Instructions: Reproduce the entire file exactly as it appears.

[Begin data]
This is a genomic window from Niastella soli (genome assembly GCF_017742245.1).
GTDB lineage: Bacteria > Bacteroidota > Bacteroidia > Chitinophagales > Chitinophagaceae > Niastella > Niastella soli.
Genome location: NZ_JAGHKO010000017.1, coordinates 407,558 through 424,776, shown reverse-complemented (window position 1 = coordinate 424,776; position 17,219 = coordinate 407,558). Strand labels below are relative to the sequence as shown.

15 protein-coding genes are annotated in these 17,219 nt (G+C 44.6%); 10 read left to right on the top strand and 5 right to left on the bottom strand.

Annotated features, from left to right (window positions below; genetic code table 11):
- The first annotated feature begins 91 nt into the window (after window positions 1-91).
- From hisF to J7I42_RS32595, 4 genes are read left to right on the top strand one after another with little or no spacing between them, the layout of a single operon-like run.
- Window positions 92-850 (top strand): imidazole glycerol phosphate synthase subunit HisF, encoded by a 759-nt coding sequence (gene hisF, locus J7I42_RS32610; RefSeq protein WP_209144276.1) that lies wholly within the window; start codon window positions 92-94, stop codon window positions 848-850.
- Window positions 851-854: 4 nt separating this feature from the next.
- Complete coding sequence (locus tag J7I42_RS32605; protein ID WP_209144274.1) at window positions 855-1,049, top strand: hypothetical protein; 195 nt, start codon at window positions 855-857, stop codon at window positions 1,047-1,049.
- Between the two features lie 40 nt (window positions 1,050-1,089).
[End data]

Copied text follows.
This is a genomic window from Niastella soli (genome assembly GCF_017742245.1).
GTDB lineage: Bacteria > Bacteroidota > Bacteroidia > Chitinophagales > Chitinophagaceae > Niastella > Niastella soli.
Genome location: NZ_JAGHKO010000017.1, coordinates 407,558 through 424,776, shown reverse-complemented (window position 1 = coordinate 424,776; position 17,219 = coordinate 407,558). Strand labels below are relative to the sequence as shown.

15 protein-coding genes are annotated in these 17,219 nt (G+C 44.6%); 10 read left to right on the top strand and 5 right to left on the bottom strand.

Annotated features, from left to right (window positions below; genetic code table 11):
- The first annotated feature begins 91 nt into the window (after window positions 1-91).
- From hisF to J7I42_RS32595, 4 genes are read left to right on the top strand one after another with little or no spacing between them, the layout of a single operon-like run.
- Window positions 92-850 (top strand): imidazole glycerol phosphate synthase subunit HisF, encoded by a 759-nt coding sequence (gene hisF, locus J7I42_RS32610; RefSeq protein WP_209144276.1) that lies wholly within the window; start codon window positions 92-94, stop codon window positions 848-850.
- Window positions 851-854: 4 nt separating this feature from the next.
- Complete coding sequence (locus tag J7I42_RS32605; protein ID WP_209144274.1) at window positions 855-1,049, top strand: hypothetical protein; 195 nt, start codon at window positions 855-857, stop codon at window positions 1,047-1,049.
- Between the two features lie 40 nt (window positions 1,050-1,089).